The best thing about the stock market is that you can make money in either direction. Historically, stock indexes have tended to trend up over the long term. But when you look at individual stocks, you'll find plenty that lose money over the long haul. According to hedge fund institution Blackstar Funds, even with dividends included, between 1983 and 2006, 64% of stocks underperformed the Russell 3000, a broad-scope market index.
A large influx of short-sellers shouldn't be a condemning factor to any company, but it could be a red flag from traders that something may not be as cut-and-dried as it appears. Let's look at three companies that have seen a rapid increase in the number of shares sold short and see whether traders are blowing smoke or if their worry has some merit.
Short Increase March 28 to April 15
Short Shares as a % of Float
Source: The Wall Street Journal.
On shaky ground? Highly unlikely!
I'll admit, when I saw Home Depot's name nearly at the top of the biggest short-interest increases for the previous two-week period, my jaw almost hit the floor. Sure, Home Depot has had an incredible run higher as housing prices have stabilized and the commercial side of the business has come roaring back, but the company was set to take advantage of both sides of the fence (personal and commercial) regardless of whether home prices stabilized.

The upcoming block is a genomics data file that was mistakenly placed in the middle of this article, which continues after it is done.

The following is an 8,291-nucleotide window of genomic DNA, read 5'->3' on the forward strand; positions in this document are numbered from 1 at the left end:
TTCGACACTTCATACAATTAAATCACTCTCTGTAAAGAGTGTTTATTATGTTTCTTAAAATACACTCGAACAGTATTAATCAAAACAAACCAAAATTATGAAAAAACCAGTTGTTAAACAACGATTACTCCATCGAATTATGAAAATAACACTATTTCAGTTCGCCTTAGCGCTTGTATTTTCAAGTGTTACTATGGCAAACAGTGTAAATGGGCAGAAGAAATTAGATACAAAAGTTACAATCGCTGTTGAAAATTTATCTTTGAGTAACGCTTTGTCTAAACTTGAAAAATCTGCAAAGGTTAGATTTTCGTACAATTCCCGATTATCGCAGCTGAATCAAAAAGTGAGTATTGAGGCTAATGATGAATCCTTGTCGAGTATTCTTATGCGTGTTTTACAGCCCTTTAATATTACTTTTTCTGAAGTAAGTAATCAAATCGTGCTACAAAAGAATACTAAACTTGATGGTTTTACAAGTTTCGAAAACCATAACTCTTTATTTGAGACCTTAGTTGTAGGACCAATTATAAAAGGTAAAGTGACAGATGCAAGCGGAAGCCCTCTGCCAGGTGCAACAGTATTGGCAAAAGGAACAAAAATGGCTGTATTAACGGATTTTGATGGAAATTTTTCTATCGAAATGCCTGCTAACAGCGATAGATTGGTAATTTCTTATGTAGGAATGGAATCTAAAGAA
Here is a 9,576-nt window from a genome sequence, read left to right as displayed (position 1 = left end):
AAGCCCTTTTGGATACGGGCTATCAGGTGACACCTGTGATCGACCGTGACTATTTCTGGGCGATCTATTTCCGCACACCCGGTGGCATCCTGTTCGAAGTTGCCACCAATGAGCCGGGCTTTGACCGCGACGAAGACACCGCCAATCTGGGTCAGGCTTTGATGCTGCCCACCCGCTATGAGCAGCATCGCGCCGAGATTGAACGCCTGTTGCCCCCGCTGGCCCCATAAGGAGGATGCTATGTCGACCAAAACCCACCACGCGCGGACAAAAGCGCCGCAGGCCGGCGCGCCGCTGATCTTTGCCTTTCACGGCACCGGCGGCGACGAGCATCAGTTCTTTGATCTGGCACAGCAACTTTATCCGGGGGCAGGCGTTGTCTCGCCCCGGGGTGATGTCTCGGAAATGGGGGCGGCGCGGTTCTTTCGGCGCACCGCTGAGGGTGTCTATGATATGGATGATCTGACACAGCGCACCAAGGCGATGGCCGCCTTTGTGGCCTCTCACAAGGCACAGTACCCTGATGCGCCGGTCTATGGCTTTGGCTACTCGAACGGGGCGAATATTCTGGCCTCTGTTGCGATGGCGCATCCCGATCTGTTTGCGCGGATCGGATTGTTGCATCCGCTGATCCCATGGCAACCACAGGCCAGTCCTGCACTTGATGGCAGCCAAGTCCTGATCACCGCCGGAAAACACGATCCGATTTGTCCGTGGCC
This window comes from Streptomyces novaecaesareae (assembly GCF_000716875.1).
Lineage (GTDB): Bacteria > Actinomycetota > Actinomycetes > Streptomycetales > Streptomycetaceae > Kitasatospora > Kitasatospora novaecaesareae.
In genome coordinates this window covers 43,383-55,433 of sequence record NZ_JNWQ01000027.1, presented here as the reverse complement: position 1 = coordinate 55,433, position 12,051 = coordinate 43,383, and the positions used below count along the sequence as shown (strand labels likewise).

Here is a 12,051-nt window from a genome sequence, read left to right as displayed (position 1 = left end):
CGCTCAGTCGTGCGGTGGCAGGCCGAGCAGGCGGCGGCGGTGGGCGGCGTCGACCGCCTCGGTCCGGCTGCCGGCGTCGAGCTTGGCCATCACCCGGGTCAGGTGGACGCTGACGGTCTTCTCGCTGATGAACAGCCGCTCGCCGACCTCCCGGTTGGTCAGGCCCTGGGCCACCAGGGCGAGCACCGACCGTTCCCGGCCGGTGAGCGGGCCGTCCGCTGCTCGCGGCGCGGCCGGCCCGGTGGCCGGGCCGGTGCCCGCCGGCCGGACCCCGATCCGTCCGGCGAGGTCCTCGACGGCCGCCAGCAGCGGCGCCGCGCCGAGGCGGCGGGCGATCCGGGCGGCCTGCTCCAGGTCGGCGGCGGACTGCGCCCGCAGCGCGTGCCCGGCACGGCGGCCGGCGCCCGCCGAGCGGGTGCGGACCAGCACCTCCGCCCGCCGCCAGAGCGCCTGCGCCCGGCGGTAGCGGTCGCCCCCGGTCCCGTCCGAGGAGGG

Within the home improvement sector, you really only have two choices: Home Depot and Lowe's . In nearly every aspect, Home Depot has run circles around Lowe's. Home Depot has been taking advantage of technological improvements at its point-of-sale and has been utilizing its employees' skills to its advantage while Lowe's struggles under the added weight of sluggish appliance sales. Between the two, and including Home Depot's 2.1% yield, Home Depot is the clear winner.